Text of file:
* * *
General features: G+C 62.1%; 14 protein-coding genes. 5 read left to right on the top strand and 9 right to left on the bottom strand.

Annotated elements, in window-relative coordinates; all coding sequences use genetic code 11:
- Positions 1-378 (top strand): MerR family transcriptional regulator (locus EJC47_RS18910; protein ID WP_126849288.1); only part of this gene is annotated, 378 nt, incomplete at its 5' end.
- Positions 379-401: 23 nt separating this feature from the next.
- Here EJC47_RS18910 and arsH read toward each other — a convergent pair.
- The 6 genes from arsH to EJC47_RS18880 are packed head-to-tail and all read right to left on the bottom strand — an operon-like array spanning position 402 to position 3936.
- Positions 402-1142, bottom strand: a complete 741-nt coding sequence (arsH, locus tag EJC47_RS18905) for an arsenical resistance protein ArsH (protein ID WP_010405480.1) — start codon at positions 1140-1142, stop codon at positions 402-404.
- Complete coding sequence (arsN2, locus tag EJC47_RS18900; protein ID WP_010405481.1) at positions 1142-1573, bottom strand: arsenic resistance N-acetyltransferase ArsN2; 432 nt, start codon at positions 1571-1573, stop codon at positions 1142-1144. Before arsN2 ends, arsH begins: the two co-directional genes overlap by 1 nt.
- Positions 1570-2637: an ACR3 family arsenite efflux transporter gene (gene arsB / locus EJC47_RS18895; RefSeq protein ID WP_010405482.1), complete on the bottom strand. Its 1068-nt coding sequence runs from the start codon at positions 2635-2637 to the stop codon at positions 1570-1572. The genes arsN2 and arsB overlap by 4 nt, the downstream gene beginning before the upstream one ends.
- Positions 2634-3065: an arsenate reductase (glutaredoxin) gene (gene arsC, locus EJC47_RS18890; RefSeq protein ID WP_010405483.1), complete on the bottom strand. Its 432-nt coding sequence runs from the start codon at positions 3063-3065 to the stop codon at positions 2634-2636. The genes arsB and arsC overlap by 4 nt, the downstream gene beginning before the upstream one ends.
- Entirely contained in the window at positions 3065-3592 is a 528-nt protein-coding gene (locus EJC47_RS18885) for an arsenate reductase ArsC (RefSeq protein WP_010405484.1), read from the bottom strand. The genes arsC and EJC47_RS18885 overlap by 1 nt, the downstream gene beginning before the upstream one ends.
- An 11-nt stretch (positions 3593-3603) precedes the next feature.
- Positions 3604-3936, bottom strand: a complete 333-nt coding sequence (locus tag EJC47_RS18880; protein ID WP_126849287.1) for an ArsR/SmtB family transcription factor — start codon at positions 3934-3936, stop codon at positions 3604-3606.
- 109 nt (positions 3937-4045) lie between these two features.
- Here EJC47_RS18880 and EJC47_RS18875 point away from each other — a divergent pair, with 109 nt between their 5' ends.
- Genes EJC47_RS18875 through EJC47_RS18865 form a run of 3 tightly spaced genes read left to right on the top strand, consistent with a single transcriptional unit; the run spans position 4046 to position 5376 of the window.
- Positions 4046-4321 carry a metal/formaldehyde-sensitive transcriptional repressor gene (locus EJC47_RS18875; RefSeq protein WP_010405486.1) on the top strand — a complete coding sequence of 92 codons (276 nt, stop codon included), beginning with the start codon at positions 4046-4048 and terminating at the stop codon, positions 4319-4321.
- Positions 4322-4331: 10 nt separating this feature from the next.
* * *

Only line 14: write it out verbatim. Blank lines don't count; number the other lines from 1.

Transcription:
- 109 nt (positions 3937-4045) lie between these two features.